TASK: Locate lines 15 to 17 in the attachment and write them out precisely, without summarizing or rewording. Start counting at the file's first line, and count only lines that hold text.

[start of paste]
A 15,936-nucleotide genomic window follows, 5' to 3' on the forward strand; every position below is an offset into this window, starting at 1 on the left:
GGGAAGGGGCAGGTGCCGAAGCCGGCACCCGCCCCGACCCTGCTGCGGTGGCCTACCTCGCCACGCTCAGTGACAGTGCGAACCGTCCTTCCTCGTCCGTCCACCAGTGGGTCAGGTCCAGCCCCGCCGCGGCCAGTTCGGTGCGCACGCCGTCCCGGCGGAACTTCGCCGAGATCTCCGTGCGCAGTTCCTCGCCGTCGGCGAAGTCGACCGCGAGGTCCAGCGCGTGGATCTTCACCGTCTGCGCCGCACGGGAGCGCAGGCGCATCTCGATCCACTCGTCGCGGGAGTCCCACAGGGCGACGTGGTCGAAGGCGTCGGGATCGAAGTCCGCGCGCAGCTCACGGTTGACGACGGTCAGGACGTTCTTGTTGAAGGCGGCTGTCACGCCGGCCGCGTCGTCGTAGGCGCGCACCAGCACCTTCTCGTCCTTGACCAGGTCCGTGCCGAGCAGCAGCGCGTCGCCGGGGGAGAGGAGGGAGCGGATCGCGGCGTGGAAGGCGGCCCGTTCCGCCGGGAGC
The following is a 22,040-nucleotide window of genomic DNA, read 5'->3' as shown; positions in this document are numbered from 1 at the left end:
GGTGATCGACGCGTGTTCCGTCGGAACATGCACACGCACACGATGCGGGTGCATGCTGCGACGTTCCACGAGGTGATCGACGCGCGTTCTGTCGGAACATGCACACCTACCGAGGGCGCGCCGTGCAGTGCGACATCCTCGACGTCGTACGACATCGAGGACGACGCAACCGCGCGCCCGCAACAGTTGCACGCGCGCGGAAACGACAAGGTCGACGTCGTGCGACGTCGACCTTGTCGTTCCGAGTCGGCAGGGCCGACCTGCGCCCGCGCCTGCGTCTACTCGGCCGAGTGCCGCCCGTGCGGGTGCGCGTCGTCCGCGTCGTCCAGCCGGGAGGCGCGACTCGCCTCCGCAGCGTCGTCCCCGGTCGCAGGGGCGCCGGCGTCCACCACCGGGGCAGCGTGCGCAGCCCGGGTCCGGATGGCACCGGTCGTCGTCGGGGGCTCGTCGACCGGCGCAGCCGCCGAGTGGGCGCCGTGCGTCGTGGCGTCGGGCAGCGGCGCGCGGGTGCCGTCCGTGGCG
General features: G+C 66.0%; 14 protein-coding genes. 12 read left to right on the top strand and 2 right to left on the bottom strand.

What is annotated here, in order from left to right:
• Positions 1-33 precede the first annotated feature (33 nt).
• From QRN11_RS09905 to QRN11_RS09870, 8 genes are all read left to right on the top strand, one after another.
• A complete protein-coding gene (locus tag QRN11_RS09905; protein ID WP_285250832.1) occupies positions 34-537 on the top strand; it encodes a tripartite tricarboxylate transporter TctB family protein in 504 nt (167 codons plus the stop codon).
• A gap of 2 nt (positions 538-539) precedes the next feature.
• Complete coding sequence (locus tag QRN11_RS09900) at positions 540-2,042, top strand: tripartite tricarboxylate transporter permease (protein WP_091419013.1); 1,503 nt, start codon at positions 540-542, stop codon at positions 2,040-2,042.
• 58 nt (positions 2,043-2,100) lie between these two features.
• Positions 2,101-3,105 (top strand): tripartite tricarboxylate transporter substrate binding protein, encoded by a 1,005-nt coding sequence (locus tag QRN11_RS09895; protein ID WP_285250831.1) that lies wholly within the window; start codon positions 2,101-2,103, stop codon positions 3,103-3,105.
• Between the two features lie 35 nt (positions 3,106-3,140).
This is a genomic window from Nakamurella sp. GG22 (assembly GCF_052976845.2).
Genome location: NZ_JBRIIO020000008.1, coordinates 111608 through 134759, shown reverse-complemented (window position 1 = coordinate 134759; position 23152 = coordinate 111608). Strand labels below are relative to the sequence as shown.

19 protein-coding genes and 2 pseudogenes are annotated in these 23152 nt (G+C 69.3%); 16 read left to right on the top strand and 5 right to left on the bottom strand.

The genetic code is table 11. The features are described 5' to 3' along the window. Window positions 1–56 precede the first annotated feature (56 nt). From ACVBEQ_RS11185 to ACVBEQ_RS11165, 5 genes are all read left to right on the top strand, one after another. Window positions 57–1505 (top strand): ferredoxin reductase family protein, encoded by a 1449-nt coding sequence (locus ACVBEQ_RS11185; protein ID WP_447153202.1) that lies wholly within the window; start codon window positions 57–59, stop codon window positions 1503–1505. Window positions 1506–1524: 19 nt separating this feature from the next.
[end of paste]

This is a genomic window from Nakamurella sp. GG22 (assembly GCF_052976845.2).
Genome location: NZ_JBRIIO020000008.1, coordinates 111608 through 134759, shown reverse-complemented (window position 1 = coordinate 134759; position 23152 = coordinate 111608). Strand labels below are relative to the sequence as shown.

19 protein-coding genes and 2 pseudogenes are annotated in these 23152 nt (G+C 69.3%); 16 read left to right on the top strand and 5 right to left on the bottom strand.